Richard Nisley

Gnomes, Goblins and Edvard Grieg
Music - Classical Released - Dec 08, 2013

He was a dead ringer for Mark Twain. Claude Debussy described him as a “pink bon-bon wrapped in snow.” He was one-part mystic, one-part Norwegian nationalist, and one-part world-class composer. He was Edvard Grieg, famous for having composed music for “Peer Gynt.”

Grieg is a national hero in Norway, where he was born in 1843. He is not only Norway’s finest composer but also one whose work incorporates everything that is Norway--history, geography, folk dances, peasant songs, church bells, village carnivals, fjords, forests, mountain streams, even gnomes and goblins.

Not everyone always appreciated Grieg. While Debussy admitted that Grieg was a gifted interpreter of his country’s folk music, he also said the Norwegian was too much the “clever musician” who was “more concerned with effects than with genuine art.” Ouch. George Bernard Shaw called him “the infinitesimal Grieg.” Ouch again.

Most critics did appreciate Grieg and described his music as stylish and graceful; tasteful and charming; tuneful, colorful, and intimate. Hans von Bulow, famous nineteenth-century conductor, called him “the Chopin of the North” -- because he excelled at smaller compositions, and because his best compositions were for piano.

Grieg studied for several years at the Leipzig Conservatory in Germany, which is as good as its gets for composers of promise. Those in the know, however, say the musical language he learned there was not suited for expressing his feelings about his beloved forests, mountain vistas, and rushing waterfalls. Nonetheless, Grieg managed to evoke these images quite well.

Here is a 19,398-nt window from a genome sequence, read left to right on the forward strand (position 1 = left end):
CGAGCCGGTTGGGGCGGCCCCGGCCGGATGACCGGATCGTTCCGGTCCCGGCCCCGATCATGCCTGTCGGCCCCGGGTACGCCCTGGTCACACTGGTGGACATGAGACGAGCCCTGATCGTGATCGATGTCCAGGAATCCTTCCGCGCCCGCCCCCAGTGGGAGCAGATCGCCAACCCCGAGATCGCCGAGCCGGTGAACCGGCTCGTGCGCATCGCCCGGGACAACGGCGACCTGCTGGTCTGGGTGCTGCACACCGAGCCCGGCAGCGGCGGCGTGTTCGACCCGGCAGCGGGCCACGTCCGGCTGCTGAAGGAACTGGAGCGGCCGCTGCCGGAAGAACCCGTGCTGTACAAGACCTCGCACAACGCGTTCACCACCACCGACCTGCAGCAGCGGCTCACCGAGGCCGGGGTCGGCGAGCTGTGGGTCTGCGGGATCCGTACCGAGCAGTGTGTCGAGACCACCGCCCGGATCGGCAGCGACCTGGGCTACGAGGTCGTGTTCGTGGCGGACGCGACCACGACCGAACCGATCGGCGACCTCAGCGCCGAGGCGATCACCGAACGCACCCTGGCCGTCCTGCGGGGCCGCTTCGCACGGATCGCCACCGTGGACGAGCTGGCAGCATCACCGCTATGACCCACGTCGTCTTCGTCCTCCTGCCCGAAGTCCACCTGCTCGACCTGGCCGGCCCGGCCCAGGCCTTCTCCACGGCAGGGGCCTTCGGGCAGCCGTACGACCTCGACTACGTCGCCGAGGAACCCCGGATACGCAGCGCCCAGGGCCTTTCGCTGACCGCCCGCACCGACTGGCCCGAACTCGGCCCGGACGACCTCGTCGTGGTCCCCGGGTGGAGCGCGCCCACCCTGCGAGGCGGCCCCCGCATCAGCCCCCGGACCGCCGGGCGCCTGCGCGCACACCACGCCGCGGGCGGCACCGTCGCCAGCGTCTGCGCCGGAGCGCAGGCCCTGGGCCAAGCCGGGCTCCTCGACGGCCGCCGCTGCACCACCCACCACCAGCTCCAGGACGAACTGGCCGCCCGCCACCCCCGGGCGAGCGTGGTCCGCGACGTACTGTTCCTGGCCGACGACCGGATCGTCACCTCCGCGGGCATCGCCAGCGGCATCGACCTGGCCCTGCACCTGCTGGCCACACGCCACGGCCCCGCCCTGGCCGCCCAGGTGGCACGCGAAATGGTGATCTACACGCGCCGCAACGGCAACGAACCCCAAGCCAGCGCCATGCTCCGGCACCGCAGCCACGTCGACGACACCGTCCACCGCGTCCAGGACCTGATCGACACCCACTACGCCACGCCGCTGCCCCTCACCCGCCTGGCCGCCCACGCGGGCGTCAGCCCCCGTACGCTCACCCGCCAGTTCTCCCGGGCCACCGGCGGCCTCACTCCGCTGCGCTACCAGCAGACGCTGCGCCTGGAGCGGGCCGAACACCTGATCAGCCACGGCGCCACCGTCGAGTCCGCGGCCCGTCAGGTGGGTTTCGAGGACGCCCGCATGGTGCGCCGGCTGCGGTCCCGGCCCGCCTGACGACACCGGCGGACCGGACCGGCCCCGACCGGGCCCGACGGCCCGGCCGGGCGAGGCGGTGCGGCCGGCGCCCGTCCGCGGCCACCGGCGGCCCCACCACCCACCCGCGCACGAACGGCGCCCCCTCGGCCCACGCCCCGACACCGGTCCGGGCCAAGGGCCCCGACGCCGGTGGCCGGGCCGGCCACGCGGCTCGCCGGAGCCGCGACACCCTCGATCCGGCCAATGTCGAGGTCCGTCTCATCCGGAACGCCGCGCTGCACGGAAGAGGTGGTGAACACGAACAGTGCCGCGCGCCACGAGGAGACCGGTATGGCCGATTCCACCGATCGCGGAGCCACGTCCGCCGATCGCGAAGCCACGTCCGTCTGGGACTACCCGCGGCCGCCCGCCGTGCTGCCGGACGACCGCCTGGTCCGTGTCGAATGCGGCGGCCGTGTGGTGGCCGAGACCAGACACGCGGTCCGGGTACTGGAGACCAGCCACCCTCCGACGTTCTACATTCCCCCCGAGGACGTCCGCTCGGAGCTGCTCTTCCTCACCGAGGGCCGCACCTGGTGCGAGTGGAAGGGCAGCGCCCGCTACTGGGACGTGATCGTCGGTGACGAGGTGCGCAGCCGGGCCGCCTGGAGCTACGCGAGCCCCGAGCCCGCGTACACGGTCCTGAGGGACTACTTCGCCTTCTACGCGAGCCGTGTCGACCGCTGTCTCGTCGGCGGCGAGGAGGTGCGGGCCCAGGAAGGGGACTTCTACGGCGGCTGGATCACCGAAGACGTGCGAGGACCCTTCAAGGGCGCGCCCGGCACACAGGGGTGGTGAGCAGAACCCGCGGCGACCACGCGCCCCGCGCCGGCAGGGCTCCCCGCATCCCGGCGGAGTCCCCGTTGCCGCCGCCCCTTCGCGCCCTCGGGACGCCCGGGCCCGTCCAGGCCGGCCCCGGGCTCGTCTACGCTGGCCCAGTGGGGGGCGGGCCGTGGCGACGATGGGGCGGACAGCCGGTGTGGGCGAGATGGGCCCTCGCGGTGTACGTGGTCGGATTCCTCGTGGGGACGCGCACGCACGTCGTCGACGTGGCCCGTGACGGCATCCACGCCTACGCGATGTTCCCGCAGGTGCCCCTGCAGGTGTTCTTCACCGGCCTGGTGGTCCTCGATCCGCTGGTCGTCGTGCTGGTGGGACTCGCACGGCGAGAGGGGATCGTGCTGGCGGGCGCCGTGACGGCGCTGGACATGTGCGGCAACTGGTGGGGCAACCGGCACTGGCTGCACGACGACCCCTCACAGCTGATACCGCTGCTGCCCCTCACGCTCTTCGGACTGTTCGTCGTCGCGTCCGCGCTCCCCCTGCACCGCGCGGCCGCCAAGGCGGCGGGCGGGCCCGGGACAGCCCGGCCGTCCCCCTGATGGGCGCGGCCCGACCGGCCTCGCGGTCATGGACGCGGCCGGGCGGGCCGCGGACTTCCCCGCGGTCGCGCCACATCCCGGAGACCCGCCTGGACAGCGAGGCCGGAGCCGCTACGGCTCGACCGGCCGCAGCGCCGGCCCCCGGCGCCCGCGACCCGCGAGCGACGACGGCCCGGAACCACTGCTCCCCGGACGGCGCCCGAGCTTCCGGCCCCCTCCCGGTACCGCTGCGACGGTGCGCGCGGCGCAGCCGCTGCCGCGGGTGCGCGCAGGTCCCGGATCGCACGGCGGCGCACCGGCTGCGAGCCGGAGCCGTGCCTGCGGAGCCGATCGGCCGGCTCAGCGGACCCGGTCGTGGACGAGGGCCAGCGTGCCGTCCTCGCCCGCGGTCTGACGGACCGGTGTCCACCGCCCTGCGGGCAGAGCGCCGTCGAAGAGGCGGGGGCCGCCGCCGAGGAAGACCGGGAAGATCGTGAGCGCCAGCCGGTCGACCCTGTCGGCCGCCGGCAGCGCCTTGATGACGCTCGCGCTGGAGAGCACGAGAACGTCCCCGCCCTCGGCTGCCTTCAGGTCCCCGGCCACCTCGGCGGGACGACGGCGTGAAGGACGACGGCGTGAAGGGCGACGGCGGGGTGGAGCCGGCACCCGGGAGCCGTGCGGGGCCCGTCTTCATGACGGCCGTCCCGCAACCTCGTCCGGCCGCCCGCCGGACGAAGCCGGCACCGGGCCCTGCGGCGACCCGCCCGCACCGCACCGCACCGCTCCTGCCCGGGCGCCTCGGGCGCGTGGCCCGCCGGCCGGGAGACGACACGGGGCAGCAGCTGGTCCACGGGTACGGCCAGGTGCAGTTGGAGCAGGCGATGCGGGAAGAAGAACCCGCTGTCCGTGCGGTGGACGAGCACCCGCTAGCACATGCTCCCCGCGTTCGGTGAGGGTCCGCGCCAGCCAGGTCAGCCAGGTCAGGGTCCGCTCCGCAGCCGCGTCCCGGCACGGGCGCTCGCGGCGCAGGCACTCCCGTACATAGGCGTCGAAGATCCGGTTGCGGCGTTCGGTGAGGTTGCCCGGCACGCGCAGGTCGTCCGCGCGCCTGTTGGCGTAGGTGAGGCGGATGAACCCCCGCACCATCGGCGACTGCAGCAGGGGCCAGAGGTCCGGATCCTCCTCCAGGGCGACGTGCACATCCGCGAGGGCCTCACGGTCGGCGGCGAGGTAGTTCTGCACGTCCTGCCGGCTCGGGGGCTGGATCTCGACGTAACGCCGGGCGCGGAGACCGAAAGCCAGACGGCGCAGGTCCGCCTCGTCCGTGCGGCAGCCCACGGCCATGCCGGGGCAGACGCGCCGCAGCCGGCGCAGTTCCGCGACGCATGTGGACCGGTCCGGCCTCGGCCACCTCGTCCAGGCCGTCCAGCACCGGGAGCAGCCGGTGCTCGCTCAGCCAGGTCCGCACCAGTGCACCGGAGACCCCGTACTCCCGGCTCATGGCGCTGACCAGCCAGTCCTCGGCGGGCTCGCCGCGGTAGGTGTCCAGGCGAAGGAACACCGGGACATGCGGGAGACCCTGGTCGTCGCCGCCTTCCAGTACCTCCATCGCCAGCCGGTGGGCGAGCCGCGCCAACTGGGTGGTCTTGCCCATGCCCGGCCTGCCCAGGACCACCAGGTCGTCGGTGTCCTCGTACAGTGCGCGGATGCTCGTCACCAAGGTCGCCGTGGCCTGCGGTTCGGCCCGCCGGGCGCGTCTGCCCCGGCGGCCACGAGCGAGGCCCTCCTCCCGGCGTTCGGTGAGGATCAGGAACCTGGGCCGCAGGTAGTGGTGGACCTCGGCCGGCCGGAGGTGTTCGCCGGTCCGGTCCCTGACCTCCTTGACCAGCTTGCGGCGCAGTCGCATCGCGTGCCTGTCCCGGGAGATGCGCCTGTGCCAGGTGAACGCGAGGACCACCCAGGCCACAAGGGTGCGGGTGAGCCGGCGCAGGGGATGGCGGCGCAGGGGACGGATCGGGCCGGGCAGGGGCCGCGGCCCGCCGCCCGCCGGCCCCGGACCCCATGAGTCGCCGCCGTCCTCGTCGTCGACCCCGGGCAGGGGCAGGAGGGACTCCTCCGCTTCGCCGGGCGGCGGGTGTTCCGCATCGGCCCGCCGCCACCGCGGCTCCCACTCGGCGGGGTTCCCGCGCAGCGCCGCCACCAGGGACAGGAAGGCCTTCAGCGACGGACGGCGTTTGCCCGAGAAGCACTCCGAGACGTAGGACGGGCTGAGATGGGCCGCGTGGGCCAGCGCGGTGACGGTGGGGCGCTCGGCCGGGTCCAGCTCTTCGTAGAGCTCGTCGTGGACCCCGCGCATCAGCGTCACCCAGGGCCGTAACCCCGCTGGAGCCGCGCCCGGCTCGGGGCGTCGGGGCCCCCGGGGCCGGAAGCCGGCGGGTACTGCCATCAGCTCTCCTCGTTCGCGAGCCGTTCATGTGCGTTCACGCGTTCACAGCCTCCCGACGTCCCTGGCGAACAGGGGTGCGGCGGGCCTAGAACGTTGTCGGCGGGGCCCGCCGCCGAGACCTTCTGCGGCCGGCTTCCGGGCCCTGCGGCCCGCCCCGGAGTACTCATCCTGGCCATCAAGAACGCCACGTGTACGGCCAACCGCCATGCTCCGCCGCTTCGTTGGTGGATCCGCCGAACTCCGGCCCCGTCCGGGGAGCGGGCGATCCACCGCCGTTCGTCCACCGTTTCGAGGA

In his “Impressionism in Music” Christopher Palmer wrote of Grieg: “For an alternative he turned to the virtually untapped resources of his native folk-music, instinct as it was with the life-spirit of the Norwegian countryside and its peasantry. He glimpsed in the rhythmic, melodic and (potentially) harmonic unfamiliarities of folk-song a whole new dimension of expressive power--the means whereby music could become a vehicle for color and atmosphere rather than for form and logic. Grieg became in effect the first mystic in music.”

Grieg had a powerful ally in Franz Liszt. After hearing Grieg’s “Sonata in F for Violin and Piano,” Liszt wrote to the composer: “It evidences a powerful, logically creative, ingenious and excellent constructive talent for a position which needs only to follow its natural development to attain high rank. I could hope that you are finding in your own country the success and encouragement you deserve; you will not fail of them elsewhere.”

Liszt embraced Grieg’s “Piano Concerto in A Minor” and made it part of his performing repertoire. At the time, Liszt was the greatest pianist in the world, a charismatic virtuoso who could hold an audience spellbound for an entire evening. Not a bad guy to be showing off your music to the world. Grieg’s piano concerto remains a concert favorite to this day.


Grieg’s most-famous compostions are two orchestral suites he developed for Henrik Ibsen’s play “Peer Gynt.” The first of the two suites has four movements: “Morning,” which depicts the rising sun; “Ase’s Death,” melancholy and gloomy; “Anitra’s Dance,” merry and rhythmic, and “In the Hall of the Mountain King,” in which gnomes, goblins and elves cavort, and which today is a part of the Halloween playlist. The final movement of the second suite is the pathos-filled “Solveig’s Song.”

Grieg wrote many songs, the most famous of which is “Ich liebe Dich” which interpreted means “I Love You” and was written for his wife. Also popular are the “Holberg Suite” and “Norwegian Dances.” All these pieces, including the “Piano Concerto in A Minor” fit nicely on a single CD.

Grieg’s musical enchantment was such that it enchants us still. Even if you loathe classical music, you’ll find Grieg easy listening.

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